The IRS recognizes the temptation that accumulated resources can be and includes the following statement in its guide to nonprofit governance: “If a governing board tolerates a climate of secrecy or neglect, we are concerned that charitable assets are more likely to be diverted to benefit the private interests of insiders at the expense of public and charitable interests.”

It does not seem to provide a specific number of required board members, saying the following regarding board size in its guide:

“Attention should also be paid to the size of the board ensuring that it is the appropriate size to effectively make sure that the organization obeys tax laws, safeguards its charitable assets, and furthers its charitable purposes. Very small or very large governing boards may not adequately serve the needs of the organization. Small boards run the risk of not representing a sufficiently broad public interest and of lacking the required skills and other resources required to effectively govern the organization.

“On the other hand, very large boards may have a more difficult time getting down to business and making decisions. If an organization’s governing board is large, the organization may want to establish an executive committee with delegated responsibilities or advisory committees.” 

The IRS seems to take a Goldilocks view of a nonprofit board of directors … not too big, not too small.

States, however, may dictate a minimum number of board members for nonprofit operations. The State of Minnesota requires at least 3 board members.

If a nonprofit only needs a minimum number of board members, once there are paid staff handling most of the daily work, why not drop the governing board to this bare minimum and allow the staff to take on governance duties?

The IRS actually has something to say about this too: “Irrespective of size, a governing board should include independent members and should not be dominated by employees or others who are not, by their very nature, independent individuals because of family or business relationships.”

Paid employees are not considered to be sufficiently free of conflict of interest to operate a board in comparison to voluntary board members. (I realize there are some boards that are paid for their work and I’d like to know how they manage this conflict.)

What Is the Governance Structure of Nonprofits in Other Countries?

Between the 1800s and today, there have been many other key decisions that have shaped nonprofits in the United States. Alexis de Toqueville observed Americans’ propensity to start voluntary organizations to get things done, whereas aristocrats were in charge of such things in Europe.

This leads to a few questions: How do other countries handle nonprofits? How are they formed? For the purposes of this discussion, how are nonprofits governed in other countries?

I know nothing about nonprofits in other countries except I’ve observed that certain organizations set up as nonprofits here in the U.S., like museums, have more government support in other countries. Think healthcare. If your country has nationalized healthcare, what use do you have for nonprofit health insurance companies or other health-associated nonprofits?

America is very good at pawning off government functions, services we ought to be offering collectively, to corporations, whether nonprofit, which have at least some public oversight, or for-profit through government contracts. Neither are a great way to offer all necessary public services.

In the case of nonprofits, we are too dependent on the generosity of voluntary funders for necessary services, which leads to continually cash-starved organizations with poorly-paid staff who are expected to do their work for the love of it. Because the source of funding for most nonprofits is so tenuous, they often spend more time then they’d like on seeking funding rather than meeting their missions.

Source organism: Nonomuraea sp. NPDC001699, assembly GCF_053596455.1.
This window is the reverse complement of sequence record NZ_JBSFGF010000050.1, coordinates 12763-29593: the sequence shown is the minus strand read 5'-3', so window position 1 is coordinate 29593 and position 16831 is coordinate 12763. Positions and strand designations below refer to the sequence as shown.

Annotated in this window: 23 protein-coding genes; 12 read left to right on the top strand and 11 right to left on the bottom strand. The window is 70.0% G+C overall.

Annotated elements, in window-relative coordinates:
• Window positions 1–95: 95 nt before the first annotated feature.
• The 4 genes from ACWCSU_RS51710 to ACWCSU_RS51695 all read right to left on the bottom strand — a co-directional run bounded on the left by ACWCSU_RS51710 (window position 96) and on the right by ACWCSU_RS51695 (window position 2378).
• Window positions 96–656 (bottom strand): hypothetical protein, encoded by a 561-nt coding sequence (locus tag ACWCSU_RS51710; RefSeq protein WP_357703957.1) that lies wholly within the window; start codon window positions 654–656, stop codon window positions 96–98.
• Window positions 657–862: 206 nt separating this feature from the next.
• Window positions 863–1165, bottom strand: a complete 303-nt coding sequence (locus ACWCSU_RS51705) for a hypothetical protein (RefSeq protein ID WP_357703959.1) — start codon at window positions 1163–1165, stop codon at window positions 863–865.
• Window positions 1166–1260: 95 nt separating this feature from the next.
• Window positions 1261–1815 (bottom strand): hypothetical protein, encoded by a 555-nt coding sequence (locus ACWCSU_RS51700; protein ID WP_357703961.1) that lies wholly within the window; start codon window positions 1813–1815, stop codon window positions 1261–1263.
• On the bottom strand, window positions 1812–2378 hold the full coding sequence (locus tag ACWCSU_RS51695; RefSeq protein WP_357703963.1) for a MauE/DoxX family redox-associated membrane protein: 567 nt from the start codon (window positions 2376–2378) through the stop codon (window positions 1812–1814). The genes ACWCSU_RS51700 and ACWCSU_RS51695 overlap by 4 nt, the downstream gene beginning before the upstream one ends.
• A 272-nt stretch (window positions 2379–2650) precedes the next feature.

In the case of relying on for-profits to deliver too many government services (the capitalistic model of governance is my term for it), you wind up with the mess we have today in the U.S., with rule by business interests and oligarchs at the expense of everyone else, where price-gouging, cronyism, corruption, and shoddy work are the rule of the day because these companies have to maximize profits.

Rather than allowing our government (and it is OUR government) to shove its responsibility to provide a social safety net (education, healthcare, etc.) and collective cultural and public services onto nonprofits, ever at the mercy of private funding (and therefore subject to the whims of donors), we need to demand that the government provide these services and we need to be willing to pay for them through higher taxes.

Stop thinking of “taxes” as a dirty word, please! By paying taxes, that allows all of us a say in how these services are provided and, ideally, we get more transparency because these services become public functions instead of public services provided by private nonprofits, or worse, private for-profits.

Where Does That Leave Us in Reconfiguring Nonprofit Boards?

Before we can tackle reconfiguring the governance of nonprofits, giving more governance to paid staff, because they are the ones closest to the daily operations, we have to consider the problems of self-interest and traditional staff hierarchy. How do we handle conflicts of interest and avoid the misappropriation of nonprofit resources for personal gain? If a nonprofit has a traditional staff structure of executive director in charge of hiring, firing, and managing staff, how do we manage the structure of less powerful staff sitting on a board with the ED? Or would the ED be kept off the board, in which case what happens to the power dynamics there? You can see it’s very easy to get into the weeds when trying to dismantle the current structure of nonprofits. That doesn’t mean we shouldn’t try. In examining the issue closely, we may come up with more elegant solutions than we have now.

For inspiration, I would examine how cooperative businesses work. There have to be some lessons in collective governance there that mitigate power issues, conflicts of interest, and misappropriation of resources for private gain. I’d also look to how nonprofits are run in other parts of the world.

By using our big wrinkly brains and examining the history of nonprofit developments, whch tend to be responses to problems that arise, we may be able to create a new way to govern nonprofits that responds to their current shortcomings.